It would be pretty alarming to wake up to find a fur seal in your backyard, but they are our ocean buddies. The Australian fur seal is the most common seal in Tasmanian waters: however, it is the fourth rarest seal species in the world. They live around Bass Strait, Tasmania, southern Victo..
All bandicoots are mainly active at night but you can see them in the evening and morning. During the heat of the day, they take refuge in their nests. There are around 20 different types of bandicoots. Most of them are only found in Australia but a couple live in Papua New Guinea. The thr..
What bird is that? Many birds look similar and can be hard to tell apart from a distance. Black and white birds are some of the most commonly seen in our backyards. Pied Butcherbird The Pied Butcherbird has a beautiful, musical call that sounds like loud, clear notes from a flute. T..
There are six different species of Black Cockatoos in Australia but only two of them are common: the Yellow and Red-Tailed Black Cockatoos. All Black Cockatoos are sociable and enjoy hanging out in large groups but they are also happy spending quality ‘couple time’ with their partners. T..
Blue tongue lizards are one of the largest lizards found in many Australian backyards. With their bright blue tongues, you will recognise them straight away. Baby blue tongues do not hatch from eggs but are born fully formed. They can live for more than 20 years and reach over 50cm in length..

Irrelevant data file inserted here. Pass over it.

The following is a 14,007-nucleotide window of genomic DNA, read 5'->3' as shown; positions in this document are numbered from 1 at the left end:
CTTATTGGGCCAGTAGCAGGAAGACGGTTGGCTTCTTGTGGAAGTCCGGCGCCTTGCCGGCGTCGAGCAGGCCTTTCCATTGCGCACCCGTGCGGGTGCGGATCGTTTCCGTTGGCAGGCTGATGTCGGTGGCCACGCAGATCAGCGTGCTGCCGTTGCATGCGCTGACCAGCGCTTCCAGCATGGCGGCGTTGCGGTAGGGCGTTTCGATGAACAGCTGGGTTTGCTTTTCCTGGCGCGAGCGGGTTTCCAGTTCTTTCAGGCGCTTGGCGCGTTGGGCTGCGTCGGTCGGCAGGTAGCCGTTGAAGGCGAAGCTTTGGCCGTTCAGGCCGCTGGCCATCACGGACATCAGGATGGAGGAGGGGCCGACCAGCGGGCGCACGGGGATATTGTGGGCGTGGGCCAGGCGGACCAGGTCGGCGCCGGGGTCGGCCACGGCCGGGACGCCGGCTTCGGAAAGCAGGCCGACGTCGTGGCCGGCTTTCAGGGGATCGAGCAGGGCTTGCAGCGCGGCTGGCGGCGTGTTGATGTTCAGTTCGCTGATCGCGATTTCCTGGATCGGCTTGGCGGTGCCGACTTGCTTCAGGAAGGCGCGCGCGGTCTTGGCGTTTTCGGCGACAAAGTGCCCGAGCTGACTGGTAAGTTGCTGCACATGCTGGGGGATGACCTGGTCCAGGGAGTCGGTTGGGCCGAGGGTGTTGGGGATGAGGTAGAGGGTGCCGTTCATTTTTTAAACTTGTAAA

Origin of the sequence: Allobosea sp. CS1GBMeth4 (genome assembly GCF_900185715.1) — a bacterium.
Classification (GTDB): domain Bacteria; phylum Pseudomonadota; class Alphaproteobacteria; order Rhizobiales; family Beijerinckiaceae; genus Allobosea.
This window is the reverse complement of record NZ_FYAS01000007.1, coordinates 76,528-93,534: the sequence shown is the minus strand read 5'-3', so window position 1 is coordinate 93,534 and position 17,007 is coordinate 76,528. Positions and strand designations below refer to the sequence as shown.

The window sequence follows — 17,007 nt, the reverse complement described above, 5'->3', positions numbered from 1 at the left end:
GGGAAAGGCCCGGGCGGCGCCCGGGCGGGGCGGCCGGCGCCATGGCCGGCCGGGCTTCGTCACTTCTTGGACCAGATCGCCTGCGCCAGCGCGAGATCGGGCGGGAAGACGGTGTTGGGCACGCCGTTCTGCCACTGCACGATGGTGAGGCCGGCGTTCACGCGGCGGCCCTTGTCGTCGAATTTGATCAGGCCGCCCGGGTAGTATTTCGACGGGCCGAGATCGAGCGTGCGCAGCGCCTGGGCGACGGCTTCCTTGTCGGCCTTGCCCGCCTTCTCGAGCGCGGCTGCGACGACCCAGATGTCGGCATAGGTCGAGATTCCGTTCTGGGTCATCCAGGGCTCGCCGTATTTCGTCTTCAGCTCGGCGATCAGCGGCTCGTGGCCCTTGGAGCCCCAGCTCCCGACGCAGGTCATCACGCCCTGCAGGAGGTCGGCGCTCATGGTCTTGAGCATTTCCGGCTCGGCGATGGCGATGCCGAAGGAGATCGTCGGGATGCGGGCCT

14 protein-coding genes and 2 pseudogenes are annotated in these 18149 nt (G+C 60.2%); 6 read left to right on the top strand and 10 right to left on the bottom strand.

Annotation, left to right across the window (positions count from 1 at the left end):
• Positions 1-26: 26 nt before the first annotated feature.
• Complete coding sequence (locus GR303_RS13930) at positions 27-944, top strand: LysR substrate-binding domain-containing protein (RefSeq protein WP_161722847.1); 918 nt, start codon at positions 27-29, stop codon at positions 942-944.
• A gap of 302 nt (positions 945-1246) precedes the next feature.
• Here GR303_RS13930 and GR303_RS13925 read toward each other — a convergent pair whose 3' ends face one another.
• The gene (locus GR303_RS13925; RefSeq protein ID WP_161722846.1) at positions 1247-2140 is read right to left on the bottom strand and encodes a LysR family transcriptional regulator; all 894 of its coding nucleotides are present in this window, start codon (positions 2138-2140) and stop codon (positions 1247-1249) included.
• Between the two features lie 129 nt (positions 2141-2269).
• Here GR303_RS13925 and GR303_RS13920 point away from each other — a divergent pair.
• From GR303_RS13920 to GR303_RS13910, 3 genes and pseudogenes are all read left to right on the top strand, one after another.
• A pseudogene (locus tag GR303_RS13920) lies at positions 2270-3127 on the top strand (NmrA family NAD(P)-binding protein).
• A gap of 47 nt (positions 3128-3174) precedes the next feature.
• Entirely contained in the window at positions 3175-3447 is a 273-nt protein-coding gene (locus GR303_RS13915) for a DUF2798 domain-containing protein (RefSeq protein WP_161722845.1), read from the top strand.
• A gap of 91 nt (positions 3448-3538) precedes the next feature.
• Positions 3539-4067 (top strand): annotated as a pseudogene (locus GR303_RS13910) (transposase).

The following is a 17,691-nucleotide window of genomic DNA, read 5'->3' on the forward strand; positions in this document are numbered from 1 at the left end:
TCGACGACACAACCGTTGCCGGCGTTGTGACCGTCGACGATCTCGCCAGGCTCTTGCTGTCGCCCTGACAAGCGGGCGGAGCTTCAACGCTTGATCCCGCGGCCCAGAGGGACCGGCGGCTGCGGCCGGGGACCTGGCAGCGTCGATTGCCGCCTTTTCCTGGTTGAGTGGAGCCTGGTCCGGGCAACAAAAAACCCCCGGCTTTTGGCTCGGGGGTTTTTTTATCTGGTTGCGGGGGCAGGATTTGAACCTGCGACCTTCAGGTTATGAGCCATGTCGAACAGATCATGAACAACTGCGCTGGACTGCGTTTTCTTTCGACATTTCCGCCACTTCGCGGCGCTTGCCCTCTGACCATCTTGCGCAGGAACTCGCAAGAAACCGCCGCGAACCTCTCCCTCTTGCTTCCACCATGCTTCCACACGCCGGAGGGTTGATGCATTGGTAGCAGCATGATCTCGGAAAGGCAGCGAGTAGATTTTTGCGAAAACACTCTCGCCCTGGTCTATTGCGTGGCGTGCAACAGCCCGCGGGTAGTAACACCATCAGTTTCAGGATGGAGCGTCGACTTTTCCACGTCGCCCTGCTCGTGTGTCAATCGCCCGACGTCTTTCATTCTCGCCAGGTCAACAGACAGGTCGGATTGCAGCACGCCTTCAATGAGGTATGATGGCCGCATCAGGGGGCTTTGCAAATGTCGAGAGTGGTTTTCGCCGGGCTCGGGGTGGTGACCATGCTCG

Brush Turkeys, or Bush Turkeys, have developed a reputation for creating a path of destruction through suburban gardens. With the shrinking of their habitat, they are forced to move into backyards to raise their families. Unfortunately, this requires an enormous mound of decomposing material whi..
Butterflies are a welcome addition to any garden and like many native buddies, need all the help they can get to make sure they remain regular backyard guests. Attracting and keeping butterflies around your yard is a cinch. Butterflies go through a number of different lifecycle changes but t..
The Crimson Chat is part of a subfamily of Epthianuridae, which include chats and honeyeaters. They are known for their long, thin bills that are designed for finding insects and spiders. Look for the Crimson Chat walking more often than hopping on the ground. Other names for the Crimso..
Worms have both male and female organs, but they still need another worm in order to reproduce. They lay eggs which hatch after about three weeks. Earthworms don’t have lungs, and instead breathe through their skin! Worms are made up almost entirely of water, and so they love to be in d..
The Eastern Koel is a common buddy in many backyards in cities and towns across eastern and northern Australia. Traditionally inhabiting woodlands and rainforests, they're also comfortable in urban places, particularly where there are tall trees to hide in and lots of fruiting plants. K..
The Eastern Rosella is also known as the rosella, white cheeked rosella or rosella parakeet. They mainly eat seeds but will also eat berries, blossoms, nectar, fruit and insects. Their flight is undulating and close to the ground, and they glide upward into trees, fanning their tails as the..